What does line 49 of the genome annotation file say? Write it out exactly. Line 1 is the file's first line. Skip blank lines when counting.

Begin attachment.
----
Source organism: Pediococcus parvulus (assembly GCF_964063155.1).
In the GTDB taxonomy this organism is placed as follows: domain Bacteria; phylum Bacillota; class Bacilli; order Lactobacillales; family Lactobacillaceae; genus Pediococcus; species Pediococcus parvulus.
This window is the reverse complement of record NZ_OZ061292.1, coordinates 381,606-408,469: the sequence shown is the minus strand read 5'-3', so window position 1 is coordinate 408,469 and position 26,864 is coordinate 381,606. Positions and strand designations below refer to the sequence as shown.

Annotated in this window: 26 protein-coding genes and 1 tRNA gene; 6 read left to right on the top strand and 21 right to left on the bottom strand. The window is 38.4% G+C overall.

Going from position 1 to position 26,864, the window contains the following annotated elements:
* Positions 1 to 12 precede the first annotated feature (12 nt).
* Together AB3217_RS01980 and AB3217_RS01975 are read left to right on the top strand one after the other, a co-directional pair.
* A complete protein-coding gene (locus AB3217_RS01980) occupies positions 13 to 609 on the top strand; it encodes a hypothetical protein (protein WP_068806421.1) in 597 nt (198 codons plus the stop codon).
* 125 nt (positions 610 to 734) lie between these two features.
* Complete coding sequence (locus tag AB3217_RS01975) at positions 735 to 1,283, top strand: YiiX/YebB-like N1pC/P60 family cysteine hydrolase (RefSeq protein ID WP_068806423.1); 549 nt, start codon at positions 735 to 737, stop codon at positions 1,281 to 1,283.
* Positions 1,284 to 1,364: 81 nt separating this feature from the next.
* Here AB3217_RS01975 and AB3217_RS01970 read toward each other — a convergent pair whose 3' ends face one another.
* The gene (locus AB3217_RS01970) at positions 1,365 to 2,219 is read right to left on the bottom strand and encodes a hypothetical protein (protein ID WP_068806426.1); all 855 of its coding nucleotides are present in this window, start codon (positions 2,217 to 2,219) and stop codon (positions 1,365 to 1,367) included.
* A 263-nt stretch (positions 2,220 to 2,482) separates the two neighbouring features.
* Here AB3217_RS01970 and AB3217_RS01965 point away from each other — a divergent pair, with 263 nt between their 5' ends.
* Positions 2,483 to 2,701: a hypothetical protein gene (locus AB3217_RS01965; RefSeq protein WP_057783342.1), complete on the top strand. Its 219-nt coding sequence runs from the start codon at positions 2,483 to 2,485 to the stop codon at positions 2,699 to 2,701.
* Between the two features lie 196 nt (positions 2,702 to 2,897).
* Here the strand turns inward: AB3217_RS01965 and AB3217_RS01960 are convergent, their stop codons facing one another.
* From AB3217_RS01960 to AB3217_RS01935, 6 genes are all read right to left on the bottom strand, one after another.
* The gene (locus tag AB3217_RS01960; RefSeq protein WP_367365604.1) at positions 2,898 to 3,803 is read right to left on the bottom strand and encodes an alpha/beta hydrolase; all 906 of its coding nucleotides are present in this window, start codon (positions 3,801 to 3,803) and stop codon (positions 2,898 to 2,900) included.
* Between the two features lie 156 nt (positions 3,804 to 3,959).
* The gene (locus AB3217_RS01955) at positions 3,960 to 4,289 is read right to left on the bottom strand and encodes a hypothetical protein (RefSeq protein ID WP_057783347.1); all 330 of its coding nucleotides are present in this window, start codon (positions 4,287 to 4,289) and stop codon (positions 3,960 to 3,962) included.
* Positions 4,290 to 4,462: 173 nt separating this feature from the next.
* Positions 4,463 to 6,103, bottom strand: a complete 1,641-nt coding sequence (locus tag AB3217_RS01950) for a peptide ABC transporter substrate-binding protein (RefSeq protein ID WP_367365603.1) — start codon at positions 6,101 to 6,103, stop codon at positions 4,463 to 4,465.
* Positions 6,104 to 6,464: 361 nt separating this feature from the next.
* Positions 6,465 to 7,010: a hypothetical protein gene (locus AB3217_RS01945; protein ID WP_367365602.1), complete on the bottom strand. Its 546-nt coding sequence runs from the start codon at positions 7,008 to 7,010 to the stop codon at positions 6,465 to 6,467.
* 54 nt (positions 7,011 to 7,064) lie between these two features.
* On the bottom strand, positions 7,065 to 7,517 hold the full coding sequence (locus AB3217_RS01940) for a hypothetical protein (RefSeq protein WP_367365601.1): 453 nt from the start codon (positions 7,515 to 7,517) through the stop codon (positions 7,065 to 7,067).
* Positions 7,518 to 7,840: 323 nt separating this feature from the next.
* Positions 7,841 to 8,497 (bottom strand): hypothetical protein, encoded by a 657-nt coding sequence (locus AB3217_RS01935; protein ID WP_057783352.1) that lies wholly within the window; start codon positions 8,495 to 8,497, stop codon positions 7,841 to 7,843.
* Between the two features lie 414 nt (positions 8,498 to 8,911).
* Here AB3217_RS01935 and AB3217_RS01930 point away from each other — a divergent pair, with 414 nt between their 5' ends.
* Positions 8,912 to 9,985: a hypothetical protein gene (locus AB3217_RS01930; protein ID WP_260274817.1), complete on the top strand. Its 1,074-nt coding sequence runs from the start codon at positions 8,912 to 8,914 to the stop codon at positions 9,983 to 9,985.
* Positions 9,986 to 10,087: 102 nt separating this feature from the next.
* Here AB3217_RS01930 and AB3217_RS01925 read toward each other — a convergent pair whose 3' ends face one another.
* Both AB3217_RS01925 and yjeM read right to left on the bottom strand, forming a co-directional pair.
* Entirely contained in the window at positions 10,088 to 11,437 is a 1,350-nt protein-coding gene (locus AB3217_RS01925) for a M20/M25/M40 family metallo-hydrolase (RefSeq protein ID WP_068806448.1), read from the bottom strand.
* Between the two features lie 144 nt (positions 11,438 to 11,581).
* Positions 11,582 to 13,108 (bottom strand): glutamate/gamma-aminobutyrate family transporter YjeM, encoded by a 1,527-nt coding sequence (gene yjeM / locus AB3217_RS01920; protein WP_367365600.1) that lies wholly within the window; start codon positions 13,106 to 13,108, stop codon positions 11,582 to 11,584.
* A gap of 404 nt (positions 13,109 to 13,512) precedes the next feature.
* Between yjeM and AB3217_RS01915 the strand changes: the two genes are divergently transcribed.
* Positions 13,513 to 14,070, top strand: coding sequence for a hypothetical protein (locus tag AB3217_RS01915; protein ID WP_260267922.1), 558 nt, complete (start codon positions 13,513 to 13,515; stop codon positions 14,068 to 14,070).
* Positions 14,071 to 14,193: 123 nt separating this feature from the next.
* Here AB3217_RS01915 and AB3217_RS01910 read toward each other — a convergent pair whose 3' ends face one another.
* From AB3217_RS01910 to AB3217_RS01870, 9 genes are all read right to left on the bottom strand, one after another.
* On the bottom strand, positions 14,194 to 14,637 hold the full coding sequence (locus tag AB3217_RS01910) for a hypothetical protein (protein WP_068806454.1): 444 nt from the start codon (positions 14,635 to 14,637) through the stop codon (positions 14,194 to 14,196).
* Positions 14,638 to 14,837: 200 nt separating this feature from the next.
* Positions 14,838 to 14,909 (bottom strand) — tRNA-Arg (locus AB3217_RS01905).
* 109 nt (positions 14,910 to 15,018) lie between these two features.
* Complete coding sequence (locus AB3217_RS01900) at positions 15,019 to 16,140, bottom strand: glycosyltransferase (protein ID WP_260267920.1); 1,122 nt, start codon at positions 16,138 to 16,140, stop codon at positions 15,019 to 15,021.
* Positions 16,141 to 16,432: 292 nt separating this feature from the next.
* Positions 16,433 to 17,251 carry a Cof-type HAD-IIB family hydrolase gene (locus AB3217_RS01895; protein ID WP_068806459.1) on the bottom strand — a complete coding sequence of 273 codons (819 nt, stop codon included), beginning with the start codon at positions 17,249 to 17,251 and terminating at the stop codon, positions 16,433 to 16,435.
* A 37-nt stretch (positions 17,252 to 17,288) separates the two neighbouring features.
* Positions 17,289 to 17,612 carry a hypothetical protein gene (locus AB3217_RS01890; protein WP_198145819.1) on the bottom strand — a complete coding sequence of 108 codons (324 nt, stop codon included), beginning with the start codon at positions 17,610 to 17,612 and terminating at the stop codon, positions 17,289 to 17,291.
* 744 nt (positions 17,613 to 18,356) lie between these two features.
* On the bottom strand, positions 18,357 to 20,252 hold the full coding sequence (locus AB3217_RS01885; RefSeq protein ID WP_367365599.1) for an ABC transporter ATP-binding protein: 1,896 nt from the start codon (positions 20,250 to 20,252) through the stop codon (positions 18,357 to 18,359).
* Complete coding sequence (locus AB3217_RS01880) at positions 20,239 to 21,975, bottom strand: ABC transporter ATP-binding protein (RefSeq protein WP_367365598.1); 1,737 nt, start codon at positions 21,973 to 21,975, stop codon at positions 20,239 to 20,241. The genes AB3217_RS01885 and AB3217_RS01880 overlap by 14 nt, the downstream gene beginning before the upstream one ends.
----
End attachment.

* 109 nt (positions 14,910 to 15,018) lie between these two features.